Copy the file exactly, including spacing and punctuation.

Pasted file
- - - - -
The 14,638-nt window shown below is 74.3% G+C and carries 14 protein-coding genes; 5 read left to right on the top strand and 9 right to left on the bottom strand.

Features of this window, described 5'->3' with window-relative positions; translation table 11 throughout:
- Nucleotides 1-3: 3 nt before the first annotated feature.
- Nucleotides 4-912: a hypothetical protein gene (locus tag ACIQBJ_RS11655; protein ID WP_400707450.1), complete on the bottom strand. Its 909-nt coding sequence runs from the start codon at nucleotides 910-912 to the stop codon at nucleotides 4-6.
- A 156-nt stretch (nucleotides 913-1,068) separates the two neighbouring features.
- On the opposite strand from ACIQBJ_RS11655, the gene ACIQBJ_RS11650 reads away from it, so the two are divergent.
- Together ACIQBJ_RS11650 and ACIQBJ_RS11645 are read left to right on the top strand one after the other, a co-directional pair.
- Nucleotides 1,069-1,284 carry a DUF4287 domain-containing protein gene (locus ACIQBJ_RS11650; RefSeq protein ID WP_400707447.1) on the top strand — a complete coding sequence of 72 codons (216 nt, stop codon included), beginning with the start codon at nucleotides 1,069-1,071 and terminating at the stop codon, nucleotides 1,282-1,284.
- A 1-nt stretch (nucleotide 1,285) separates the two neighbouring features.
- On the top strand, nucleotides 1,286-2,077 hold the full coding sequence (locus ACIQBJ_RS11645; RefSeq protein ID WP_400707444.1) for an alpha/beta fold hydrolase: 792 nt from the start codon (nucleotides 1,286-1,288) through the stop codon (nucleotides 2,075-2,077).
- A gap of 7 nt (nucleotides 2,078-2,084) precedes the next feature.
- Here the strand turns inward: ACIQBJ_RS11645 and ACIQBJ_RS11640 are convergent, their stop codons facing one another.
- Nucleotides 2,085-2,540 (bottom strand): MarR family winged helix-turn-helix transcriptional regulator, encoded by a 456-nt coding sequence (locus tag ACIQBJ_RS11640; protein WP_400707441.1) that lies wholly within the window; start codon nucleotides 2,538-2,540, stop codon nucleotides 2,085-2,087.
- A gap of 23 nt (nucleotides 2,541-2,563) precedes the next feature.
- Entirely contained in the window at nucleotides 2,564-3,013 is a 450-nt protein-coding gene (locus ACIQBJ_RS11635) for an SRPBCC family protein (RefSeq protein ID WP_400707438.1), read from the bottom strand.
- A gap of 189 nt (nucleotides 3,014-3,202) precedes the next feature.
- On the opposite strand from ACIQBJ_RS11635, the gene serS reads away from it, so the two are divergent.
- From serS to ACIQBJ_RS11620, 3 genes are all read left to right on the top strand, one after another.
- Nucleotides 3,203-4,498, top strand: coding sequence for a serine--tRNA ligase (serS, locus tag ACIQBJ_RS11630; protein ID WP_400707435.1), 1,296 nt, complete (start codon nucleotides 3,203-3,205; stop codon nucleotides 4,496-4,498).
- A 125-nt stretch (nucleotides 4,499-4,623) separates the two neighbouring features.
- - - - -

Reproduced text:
The 14,638-nt window shown below is 74.3% G+C and carries 14 protein-coding genes; 5 read left to right on the top strand and 9 right to left on the bottom strand.

Features of this window, described 5'->3' with window-relative positions; translation table 11 throughout:
- Nucleotides 1-3: 3 nt before the first annotated feature.
- Nucleotides 4-912: a hypothetical protein gene (locus tag ACIQBJ_RS11655; protein ID WP_400707450.1), complete on the bottom strand. Its 909-nt coding sequence runs from the start codon at nucleotides 910-912 to the stop codon at nucleotides 4-6.
- A 156-nt stretch (nucleotides 913-1,068) separates the two neighbouring features.
- On the opposite strand from ACIQBJ_RS11655, the gene ACIQBJ_RS11650 reads away from it, so the two are divergent.
- Together ACIQBJ_RS11650 and ACIQBJ_RS11645 are read left to right on the top strand one after the other, a co-directional pair.
- Nucleotides 1,069-1,284 carry a DUF4287 domain-containing protein gene (locus ACIQBJ_RS11650; RefSeq protein ID WP_400707447.1) on the top strand — a complete coding sequence of 72 codons (216 nt, stop codon included), beginning with the start codon at nucleotides 1,069-1,071 and terminating at the stop codon, nucleotides 1,282-1,284.
- A 1-nt stretch (nucleotide 1,285) separates the two neighbouring features.
- On the top strand, nucleotides 1,286-2,077 hold the full coding sequence (locus ACIQBJ_RS11645; RefSeq protein ID WP_400707444.1) for an alpha/beta fold hydrolase: 792 nt from the start codon (nucleotides 1,286-1,288) through the stop codon (nucleotides 2,075-2,077).
- A gap of 7 nt (nucleotides 2,078-2,084) precedes the next feature.
- Here the strand turns inward: ACIQBJ_RS11645 and ACIQBJ_RS11640 are convergent, their stop codons facing one another.
- Nucleotides 2,085-2,540 (bottom strand): MarR family winged helix-turn-helix transcriptional regulator, encoded by a 456-nt coding sequence (locus tag ACIQBJ_RS11640; protein WP_400707441.1) that lies wholly within the window; start codon nucleotides 2,538-2,540, stop codon nucleotides 2,085-2,087.
- A gap of 23 nt (nucleotides 2,541-2,563) precedes the next feature.
- Entirely contained in the window at nucleotides 2,564-3,013 is a 450-nt protein-coding gene (locus ACIQBJ_RS11635) for an SRPBCC family protein (RefSeq protein ID WP_400707438.1), read from the bottom strand.
- A gap of 189 nt (nucleotides 3,014-3,202) precedes the next feature.
- On the opposite strand from ACIQBJ_RS11635, the gene serS reads away from it, so the two are divergent.
- From serS to ACIQBJ_RS11620, 3 genes are all read left to right on the top strand, one after another.
- Nucleotides 3,203-4,498, top strand: coding sequence for a serine--tRNA ligase (serS, locus tag ACIQBJ_RS11630; protein ID WP_400707435.1), 1,296 nt, complete (start codon nucleotides 3,203-3,205; stop codon nucleotides 4,496-4,498).
- A 125-nt stretch (nucleotides 4,499-4,623) separates the two neighbouring features.